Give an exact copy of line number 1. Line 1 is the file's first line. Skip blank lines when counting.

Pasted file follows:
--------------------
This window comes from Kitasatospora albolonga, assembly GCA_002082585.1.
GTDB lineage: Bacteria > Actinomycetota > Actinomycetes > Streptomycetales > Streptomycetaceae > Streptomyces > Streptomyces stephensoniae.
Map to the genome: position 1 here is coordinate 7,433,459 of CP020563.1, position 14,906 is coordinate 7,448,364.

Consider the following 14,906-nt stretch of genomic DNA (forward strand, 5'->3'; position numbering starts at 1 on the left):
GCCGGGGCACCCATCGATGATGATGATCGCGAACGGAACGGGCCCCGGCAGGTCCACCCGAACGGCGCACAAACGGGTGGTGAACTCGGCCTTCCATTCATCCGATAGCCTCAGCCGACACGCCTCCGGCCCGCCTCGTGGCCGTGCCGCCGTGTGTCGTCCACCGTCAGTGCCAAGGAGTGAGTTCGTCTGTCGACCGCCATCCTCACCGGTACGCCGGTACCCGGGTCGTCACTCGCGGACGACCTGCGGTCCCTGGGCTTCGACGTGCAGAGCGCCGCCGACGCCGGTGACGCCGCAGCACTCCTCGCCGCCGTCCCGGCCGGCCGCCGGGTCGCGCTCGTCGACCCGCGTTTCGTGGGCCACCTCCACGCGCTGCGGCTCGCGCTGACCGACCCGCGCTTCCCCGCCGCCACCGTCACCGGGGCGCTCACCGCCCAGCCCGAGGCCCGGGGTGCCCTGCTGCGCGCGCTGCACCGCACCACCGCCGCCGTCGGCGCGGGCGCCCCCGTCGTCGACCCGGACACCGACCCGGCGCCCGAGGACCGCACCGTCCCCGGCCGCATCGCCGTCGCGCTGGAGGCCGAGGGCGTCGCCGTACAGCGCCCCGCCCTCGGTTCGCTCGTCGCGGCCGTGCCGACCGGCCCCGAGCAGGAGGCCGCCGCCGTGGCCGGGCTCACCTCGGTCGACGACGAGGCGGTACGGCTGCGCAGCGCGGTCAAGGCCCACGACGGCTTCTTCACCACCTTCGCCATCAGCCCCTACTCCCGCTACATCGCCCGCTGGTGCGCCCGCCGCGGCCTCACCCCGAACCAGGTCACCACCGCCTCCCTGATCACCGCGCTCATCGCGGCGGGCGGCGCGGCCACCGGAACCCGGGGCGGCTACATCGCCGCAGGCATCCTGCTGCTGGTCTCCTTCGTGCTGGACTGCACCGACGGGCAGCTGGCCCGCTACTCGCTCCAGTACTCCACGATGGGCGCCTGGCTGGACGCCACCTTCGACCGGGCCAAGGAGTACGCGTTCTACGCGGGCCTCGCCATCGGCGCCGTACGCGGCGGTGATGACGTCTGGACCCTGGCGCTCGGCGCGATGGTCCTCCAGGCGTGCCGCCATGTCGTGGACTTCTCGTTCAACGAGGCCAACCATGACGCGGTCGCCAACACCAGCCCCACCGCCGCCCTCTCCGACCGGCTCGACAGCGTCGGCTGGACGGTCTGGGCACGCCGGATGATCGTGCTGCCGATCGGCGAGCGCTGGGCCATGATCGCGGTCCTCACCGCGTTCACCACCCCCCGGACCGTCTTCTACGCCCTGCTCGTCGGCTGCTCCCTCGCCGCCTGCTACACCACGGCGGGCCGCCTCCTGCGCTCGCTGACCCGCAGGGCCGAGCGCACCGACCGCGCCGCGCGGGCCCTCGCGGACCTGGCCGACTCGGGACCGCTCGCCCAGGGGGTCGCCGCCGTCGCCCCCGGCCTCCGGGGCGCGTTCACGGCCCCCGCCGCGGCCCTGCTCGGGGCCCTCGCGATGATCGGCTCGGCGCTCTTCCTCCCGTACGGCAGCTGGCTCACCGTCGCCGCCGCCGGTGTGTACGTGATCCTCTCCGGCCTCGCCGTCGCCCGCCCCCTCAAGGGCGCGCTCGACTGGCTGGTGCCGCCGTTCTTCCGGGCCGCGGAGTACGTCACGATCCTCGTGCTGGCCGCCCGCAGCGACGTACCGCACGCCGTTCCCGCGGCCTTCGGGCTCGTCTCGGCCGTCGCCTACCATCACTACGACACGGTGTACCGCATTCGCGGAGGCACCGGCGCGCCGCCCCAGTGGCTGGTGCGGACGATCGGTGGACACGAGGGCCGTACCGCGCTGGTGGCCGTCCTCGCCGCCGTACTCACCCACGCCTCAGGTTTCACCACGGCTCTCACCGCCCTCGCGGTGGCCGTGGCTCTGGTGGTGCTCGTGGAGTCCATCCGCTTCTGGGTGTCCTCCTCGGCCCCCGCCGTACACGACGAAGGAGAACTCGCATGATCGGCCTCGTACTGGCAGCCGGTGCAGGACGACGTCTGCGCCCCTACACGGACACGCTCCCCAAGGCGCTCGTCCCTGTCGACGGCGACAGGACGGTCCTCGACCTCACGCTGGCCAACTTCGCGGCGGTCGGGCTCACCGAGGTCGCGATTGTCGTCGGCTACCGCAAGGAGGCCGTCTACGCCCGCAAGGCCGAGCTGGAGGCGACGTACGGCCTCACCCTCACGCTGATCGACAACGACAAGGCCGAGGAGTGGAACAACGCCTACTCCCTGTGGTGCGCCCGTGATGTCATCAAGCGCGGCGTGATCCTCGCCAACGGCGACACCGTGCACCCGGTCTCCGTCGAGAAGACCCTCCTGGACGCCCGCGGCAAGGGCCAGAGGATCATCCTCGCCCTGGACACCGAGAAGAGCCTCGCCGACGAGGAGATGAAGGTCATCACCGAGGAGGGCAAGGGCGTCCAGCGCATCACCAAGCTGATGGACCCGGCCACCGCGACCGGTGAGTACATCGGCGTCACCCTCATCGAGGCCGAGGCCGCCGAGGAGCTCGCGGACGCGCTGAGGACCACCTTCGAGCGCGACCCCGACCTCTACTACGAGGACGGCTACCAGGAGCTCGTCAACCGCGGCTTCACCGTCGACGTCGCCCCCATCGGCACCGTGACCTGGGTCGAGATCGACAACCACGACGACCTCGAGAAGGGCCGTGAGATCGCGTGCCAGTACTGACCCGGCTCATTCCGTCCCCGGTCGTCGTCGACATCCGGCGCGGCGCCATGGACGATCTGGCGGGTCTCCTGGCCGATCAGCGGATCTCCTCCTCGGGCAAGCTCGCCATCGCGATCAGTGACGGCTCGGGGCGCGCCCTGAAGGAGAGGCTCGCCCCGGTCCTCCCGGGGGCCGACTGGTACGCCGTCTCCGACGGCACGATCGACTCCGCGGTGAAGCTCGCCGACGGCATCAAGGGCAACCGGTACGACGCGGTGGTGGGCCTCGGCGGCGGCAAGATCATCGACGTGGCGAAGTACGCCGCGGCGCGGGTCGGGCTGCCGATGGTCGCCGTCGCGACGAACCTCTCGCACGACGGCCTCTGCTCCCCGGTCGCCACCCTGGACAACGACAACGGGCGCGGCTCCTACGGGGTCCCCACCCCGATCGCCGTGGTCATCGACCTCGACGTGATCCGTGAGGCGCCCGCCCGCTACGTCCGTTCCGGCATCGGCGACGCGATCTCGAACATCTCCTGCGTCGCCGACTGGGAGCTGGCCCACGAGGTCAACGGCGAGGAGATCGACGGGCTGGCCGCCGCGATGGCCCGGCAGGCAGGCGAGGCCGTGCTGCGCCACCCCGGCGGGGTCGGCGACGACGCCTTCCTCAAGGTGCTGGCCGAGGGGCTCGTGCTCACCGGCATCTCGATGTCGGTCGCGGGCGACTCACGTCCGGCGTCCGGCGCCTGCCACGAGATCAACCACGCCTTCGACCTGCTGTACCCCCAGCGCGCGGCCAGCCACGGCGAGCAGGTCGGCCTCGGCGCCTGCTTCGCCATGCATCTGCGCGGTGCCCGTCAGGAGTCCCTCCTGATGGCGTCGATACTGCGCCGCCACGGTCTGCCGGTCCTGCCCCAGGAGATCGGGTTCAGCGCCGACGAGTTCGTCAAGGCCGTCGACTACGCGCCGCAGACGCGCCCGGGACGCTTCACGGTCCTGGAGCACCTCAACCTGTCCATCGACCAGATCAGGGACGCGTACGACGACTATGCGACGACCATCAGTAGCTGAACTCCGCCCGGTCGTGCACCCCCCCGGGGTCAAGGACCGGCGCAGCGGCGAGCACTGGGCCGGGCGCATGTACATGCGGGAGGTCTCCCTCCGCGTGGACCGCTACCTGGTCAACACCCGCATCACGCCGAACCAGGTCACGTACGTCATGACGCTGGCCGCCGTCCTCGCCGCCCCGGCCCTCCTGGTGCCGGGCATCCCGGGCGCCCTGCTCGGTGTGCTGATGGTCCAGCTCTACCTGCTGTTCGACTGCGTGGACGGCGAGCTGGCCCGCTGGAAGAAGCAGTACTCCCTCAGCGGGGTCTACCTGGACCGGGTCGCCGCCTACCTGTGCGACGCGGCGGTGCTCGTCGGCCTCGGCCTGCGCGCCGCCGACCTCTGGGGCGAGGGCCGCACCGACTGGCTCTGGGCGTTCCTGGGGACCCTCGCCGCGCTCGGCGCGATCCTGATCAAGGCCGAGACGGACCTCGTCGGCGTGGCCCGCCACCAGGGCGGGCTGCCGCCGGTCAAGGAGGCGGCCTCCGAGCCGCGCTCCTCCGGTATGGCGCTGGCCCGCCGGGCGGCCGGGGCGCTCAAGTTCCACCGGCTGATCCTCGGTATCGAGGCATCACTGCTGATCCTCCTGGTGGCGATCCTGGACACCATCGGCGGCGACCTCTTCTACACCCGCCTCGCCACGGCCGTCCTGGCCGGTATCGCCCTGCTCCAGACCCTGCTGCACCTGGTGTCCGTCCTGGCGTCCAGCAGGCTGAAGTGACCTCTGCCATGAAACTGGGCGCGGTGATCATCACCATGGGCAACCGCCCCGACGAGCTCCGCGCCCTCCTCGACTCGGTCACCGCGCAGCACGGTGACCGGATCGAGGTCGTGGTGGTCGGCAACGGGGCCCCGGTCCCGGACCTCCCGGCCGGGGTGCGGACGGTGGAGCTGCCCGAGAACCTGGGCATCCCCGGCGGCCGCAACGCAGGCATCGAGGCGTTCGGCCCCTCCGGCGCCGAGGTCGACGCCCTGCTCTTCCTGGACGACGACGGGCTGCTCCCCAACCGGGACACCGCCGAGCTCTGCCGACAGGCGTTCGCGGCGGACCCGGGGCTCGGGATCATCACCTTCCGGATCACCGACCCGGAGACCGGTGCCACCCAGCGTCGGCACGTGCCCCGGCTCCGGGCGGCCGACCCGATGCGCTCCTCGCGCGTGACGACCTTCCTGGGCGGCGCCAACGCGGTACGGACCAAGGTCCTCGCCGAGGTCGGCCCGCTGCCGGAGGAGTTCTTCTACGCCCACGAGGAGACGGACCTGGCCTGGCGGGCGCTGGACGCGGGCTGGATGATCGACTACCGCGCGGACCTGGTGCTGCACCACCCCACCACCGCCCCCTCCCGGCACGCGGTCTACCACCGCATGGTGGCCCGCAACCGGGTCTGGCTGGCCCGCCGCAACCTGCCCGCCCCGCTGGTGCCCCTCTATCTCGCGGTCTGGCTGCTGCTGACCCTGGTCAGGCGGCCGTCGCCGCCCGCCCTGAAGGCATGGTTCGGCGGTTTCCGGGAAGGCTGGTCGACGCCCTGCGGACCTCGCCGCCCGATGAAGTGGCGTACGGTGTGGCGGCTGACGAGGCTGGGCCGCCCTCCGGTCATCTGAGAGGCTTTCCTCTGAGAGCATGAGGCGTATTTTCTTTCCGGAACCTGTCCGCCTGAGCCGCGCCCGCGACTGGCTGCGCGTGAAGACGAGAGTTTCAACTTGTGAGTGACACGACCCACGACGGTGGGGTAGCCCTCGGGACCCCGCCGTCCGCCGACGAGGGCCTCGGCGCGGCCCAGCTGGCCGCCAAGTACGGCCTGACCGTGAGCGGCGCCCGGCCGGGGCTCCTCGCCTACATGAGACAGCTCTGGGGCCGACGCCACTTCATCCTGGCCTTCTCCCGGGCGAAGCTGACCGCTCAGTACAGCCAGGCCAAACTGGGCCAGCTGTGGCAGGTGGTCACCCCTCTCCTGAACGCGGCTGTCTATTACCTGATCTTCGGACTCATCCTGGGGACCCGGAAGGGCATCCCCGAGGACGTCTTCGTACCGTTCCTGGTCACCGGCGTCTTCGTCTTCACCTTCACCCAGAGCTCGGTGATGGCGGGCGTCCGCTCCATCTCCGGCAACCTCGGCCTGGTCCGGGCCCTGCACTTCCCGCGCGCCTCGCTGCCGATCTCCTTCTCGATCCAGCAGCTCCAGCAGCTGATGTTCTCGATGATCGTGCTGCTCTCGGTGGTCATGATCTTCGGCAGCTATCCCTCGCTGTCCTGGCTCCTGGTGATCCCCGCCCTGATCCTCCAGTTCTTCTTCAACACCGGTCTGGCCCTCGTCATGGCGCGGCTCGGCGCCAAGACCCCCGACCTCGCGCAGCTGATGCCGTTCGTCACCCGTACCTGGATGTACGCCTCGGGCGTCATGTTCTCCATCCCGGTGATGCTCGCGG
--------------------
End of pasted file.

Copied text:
This window comes from Kitasatospora albolonga, assembly GCA_002082585.1.